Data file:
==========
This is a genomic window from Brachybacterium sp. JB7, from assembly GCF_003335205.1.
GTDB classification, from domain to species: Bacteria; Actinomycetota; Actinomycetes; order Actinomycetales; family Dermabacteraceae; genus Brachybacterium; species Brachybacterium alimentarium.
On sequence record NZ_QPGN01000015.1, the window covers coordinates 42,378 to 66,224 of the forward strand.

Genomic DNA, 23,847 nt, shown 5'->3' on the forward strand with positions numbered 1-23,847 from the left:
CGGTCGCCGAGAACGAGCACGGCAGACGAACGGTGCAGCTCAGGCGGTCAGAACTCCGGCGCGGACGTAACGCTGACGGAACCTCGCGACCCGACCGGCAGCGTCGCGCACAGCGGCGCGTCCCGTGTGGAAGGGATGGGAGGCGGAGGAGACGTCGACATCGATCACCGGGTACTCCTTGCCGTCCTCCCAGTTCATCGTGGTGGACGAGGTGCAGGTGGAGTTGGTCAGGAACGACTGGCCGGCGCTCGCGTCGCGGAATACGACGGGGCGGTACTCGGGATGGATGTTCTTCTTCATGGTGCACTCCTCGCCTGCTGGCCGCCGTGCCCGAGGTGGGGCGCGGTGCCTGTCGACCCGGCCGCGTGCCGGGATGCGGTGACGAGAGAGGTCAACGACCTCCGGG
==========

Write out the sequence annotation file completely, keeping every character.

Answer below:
This is a genomic window from Brachybacterium sp. JB7, from assembly GCF_003335205.1.
GTDB classification, from domain to species: Bacteria; Actinomycetota; Actinomycetes; order Actinomycetales; family Dermabacteraceae; genus Brachybacterium; species Brachybacterium alimentarium.
On sequence record NZ_QPGN01000015.1, the window covers coordinates 42,378 to 66,224 of the forward strand.

Genomic DNA, 23,847 nt, shown 5'->3' on the forward strand with positions numbered 1-23,847 from the left:
CGGTCGCCGAGAACGAGCACGGCAGACGAACGGTGCAGCTCAGGCGGTCAGAACTCCGGCGCGGACGTAACGCTGACGGAACCTCGCGACCCGACCGGCAGCGTCGCGCACAGCGGCGCGTCCCGTGTGGAAGGGATGGGAGGCGGAGGAGACGTCGACATCGATCACCGGGTACTCCTTGCCGTCCTCCCAGTTCATCGTGGTGGACGAGGTGCAGGTGGAGTTGGTCAGGAACGACTGGCCGGCGCTCGCGTCGCGGAATACGACGGGGCGGTACTCGGGATGGATGTTCTTCTTCATGGTGCACTCCTCGCCTGCTGGCCGCCGTGCCCGAGGTGGGGCGCGGTGCCTGTCGACCCGGCCGCGTGCCGGGATGCGGTGACGAGAGAGGTCAACGACCTCCGGG